Aspirin to Reduce Risk of Initial Vascular Events - ARRIVE

Contribution To Literature:

The ARRIVE trial failed to show that aspirin was superior to placebo at preventing adverse cardiovascular events among moderate-risk patients.


The goal of the trial was to evaluate aspirin compared with placebo among patients with moderate risk of cardiovascular disease (10-year risk of coronary heart disease 10-20%).

Study Design

  • Randomized
  • Parallel
  • Blinded
  • Placebo

Patients at moderate risk of coronary heart disease were randomized to aspirin 100 mg daily (n = 6,270) versus placebo (n = 6,276).

  • Total number of enrollees: 12,546
  • Duration of follow-up: median 60 months
  • Mean patient age: 64 years
  • Percentage female: 30%

Inclusion criteria:

  • Patients ≥55 years (men) or ≥60 years (women)
  • ≥3 cardiovascular risk factors (dyslipidemia, current smoking, high blood pressure, positive family history of cardiovascular disease)

Exclusion criteria:

  • Diabetes
  • History of stroke, myocardial infarction, coronary revascularization, vascular intervention, significant arrhythmia, or congestive heart failure
  • Use of antiplatelet therapy, anticoagulation therapy, or nonsteroidal anti-inflammatory drugs
  • History of gastric or duodenal ulcer or gastrointestinal bleeding

Other salient features/characteristics:

  • Estimated baseline 10-year risk of cardiovascular disease: 17%

Principal Findings:

The primary efficacy outcome, cardiovascular death, myocardial infarction, unstable angina, stroke, or transient ischemic attack, occurred in 4.3% of the aspirin group compared with 4.5% of the placebo group (p = 0.60).

The primary safety outcome, gastrointestinal bleeding, was 0.97% of patients in the aspirin group versus 0.46% in the placebo group (p = 0.0007).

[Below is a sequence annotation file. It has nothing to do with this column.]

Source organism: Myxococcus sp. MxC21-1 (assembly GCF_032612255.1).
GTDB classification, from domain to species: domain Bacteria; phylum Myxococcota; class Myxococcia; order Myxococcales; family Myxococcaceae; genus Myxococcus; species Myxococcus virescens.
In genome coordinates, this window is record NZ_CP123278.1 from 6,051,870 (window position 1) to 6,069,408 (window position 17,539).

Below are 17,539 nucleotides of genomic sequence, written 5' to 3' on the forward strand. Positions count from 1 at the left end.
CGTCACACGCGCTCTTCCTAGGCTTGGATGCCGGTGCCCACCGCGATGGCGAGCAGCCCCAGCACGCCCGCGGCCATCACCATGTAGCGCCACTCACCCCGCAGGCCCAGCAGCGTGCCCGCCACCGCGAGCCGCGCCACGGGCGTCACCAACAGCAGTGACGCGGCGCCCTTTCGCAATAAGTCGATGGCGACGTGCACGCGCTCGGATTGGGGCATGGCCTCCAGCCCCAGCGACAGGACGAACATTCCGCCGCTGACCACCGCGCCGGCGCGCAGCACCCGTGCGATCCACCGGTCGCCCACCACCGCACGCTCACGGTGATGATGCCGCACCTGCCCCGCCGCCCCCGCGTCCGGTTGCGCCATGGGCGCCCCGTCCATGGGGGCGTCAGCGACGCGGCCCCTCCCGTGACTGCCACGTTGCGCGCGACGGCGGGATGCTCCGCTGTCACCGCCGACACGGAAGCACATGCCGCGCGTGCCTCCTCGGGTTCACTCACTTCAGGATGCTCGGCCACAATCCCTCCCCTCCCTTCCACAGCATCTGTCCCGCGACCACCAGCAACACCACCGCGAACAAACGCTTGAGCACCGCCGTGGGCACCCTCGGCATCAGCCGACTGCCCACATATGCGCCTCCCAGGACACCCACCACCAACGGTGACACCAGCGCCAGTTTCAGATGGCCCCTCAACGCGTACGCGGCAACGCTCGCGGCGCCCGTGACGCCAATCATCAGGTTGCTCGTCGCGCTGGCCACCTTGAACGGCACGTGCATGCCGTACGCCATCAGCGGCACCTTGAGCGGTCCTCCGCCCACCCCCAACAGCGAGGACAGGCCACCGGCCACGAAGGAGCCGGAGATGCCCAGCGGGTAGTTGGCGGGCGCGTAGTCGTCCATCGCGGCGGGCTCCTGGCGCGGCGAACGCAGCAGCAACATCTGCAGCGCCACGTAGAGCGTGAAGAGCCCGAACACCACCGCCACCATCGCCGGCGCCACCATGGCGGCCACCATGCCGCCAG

Secondary outcomes:

  • Myocardial infarction: 1.4% with aspirin vs. 1.6% with placebo (p = 0.84)
  • Stroke: 1.2% with aspirin vs. 1.1% with placebo (p = 0.51)


Among patients at moderate risk of coronary heart disease, the use of aspirin was not beneficial. Aspirin was not associated with a reduction in adverse cardiovascular events. Bleeding events were low and similar between treatment arms. A significant limitation of this trial was the lower than expected event rate. The use of aspirin in moderate-risk patients needs to be individualized.


Gaziano JM, Brotons C, Coppolecchia R, et al., on behalf of the ARRIVE Executive Committee. Use of aspirin to reduce risk of initial vascular events in patients at moderate risk of cardiovascular disease (ARRIVE): a randomised, double-blind, placebo-controlled trial. Lancet 2018;Aug 26:[Epub ahead of print].

Presented by Dr. J. Michael Gaziano at the European Society of Cardiology Congress, Munich, Germany, August 26, 2018.

Clinical Topics: Anticoagulation Management, Diabetes and Cardiometabolic Disease, Dyslipidemia, Prevention, Smoking

Keywords: ESC Congress, ESC18, Angina, Unstable, Anticoagulants, Aspirin, Blood Pressure, Coronary Disease, Dyslipidemias, Hemorrhage, Ischemic Attack, Transient, Myocardial Infarction, Primary Prevention, Risk, Smoking, Stroke, Vascular Diseases

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